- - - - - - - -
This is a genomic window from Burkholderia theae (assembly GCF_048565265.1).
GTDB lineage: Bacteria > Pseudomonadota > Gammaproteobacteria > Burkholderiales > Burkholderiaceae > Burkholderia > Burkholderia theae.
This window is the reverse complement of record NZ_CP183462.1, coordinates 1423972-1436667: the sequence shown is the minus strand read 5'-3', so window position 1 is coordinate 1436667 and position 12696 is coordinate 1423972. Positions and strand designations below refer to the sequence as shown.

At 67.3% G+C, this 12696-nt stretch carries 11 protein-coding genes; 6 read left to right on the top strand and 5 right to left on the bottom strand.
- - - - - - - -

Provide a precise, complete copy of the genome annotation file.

This is a genomic window from Burkholderia theae (assembly GCF_048565265.1).
GTDB lineage: Bacteria > Pseudomonadota > Gammaproteobacteria > Burkholderiales > Burkholderiaceae > Burkholderia > Burkholderia theae.
This window is the reverse complement of record NZ_CP183462.1, coordinates 1423972-1436667: the sequence shown is the minus strand read 5'-3', so window position 1 is coordinate 1436667 and position 12696 is coordinate 1423972. Positions and strand designations below refer to the sequence as shown.

At 67.3% G+C, this 12696-nt stretch carries 11 protein-coding genes; 6 read left to right on the top strand and 5 right to left on the bottom strand.